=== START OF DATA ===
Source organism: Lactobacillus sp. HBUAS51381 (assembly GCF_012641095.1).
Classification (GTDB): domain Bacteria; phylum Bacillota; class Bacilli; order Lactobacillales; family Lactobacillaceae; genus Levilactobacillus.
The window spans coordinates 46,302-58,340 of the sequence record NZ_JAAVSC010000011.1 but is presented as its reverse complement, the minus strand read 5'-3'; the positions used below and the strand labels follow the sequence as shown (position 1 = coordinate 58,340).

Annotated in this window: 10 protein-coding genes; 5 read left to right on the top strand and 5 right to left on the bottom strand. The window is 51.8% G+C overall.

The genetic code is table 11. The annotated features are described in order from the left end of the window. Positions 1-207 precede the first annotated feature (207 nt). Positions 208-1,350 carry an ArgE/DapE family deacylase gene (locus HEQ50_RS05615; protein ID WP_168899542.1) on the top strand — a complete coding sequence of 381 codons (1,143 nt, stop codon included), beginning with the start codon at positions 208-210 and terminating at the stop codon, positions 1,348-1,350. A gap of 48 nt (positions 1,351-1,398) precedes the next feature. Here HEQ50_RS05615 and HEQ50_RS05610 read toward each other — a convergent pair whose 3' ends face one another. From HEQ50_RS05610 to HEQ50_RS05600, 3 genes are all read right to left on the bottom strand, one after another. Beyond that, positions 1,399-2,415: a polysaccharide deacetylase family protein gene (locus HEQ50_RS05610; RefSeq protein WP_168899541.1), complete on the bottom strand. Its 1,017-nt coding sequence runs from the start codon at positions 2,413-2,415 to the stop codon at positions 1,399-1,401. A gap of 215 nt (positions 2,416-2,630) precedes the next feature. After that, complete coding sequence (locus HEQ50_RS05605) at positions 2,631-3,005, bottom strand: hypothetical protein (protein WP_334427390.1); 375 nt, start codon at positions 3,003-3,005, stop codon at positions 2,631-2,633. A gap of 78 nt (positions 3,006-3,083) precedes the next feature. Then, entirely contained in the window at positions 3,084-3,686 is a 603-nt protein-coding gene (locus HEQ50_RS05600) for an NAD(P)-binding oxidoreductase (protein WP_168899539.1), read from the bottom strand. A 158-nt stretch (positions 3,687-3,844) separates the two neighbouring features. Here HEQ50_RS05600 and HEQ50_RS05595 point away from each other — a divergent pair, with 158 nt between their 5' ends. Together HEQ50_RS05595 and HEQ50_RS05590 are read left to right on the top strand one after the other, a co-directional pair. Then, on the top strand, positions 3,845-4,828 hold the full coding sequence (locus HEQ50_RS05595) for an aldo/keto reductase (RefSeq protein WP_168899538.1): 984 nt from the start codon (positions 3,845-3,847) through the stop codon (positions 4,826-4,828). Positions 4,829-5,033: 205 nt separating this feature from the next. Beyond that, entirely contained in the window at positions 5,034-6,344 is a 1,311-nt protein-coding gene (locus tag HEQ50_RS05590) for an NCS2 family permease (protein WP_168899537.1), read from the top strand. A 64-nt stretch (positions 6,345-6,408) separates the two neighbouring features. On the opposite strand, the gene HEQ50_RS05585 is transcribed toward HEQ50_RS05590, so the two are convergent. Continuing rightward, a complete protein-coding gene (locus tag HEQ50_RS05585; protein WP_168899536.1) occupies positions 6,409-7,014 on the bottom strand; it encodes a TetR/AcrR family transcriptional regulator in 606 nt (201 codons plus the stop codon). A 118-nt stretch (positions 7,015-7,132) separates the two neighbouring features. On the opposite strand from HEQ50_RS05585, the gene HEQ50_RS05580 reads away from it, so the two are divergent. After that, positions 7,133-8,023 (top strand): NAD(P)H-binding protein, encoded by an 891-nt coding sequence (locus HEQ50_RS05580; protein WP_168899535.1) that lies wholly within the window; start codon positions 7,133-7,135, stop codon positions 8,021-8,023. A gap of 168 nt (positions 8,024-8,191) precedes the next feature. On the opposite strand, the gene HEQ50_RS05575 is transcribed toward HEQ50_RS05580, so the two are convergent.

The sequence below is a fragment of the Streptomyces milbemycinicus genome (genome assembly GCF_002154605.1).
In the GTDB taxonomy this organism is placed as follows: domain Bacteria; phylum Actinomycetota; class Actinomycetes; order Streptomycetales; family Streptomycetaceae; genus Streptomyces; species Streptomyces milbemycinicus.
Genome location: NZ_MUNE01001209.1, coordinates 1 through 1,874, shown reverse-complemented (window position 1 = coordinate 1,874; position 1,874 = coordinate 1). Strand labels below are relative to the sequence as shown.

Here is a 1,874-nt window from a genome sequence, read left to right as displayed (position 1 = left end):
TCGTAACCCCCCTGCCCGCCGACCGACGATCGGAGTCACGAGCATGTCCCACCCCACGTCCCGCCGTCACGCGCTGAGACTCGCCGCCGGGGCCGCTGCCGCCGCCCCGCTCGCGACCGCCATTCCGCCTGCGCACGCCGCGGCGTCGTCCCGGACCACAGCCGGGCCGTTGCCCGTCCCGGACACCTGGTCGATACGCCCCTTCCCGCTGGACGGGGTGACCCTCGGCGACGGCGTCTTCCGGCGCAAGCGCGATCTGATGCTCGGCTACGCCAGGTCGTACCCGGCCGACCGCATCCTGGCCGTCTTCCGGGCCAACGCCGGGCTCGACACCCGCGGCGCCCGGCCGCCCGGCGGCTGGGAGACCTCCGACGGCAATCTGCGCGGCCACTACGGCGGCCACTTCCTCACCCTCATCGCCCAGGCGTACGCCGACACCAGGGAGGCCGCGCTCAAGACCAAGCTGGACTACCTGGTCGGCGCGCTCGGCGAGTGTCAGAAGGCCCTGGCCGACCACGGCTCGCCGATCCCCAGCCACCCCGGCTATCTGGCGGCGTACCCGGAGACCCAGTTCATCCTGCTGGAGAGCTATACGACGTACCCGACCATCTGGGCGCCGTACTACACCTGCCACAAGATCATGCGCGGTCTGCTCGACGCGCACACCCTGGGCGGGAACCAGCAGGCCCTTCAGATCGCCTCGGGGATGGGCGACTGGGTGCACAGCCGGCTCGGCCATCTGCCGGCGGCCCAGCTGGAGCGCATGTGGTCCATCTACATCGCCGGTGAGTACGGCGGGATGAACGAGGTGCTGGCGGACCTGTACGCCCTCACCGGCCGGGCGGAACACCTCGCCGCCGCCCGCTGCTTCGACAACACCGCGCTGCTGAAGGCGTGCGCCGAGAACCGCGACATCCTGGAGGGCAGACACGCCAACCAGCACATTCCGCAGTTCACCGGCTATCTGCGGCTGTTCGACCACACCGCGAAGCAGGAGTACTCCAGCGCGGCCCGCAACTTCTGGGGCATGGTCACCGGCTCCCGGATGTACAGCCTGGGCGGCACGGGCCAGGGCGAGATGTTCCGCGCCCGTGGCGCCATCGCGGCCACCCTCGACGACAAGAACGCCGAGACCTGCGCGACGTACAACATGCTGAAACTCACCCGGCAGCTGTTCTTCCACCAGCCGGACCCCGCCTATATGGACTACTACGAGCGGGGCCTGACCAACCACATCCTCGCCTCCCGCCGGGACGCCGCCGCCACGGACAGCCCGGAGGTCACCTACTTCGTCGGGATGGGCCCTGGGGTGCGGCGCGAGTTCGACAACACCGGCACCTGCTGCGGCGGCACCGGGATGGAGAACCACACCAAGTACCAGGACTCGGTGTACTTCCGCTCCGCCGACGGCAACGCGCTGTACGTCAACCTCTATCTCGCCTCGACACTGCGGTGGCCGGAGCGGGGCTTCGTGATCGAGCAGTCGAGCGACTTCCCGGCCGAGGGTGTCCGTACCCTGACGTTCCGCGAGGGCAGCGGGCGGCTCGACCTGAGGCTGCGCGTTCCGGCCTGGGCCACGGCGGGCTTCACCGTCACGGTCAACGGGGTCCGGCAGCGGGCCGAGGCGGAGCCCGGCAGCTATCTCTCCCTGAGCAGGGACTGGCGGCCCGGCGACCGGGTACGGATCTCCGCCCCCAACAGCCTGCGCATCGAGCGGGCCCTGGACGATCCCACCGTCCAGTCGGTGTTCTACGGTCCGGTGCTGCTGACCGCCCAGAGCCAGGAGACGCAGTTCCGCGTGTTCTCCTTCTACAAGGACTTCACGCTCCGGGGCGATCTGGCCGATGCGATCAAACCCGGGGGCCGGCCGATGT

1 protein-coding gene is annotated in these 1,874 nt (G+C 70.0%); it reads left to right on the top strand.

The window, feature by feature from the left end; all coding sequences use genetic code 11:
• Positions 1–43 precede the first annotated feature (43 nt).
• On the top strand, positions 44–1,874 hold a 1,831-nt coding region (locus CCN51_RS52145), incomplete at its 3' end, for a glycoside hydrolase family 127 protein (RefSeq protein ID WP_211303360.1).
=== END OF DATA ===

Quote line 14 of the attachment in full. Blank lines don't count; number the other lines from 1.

• On the top strand, positions 44–1,874 hold a 1,831-nt coding region (locus CCN51_RS52145), incomplete at its 3' end, for a glycoside hydrolase family 127 protein (RefSeq protein ID WP_211303360.1).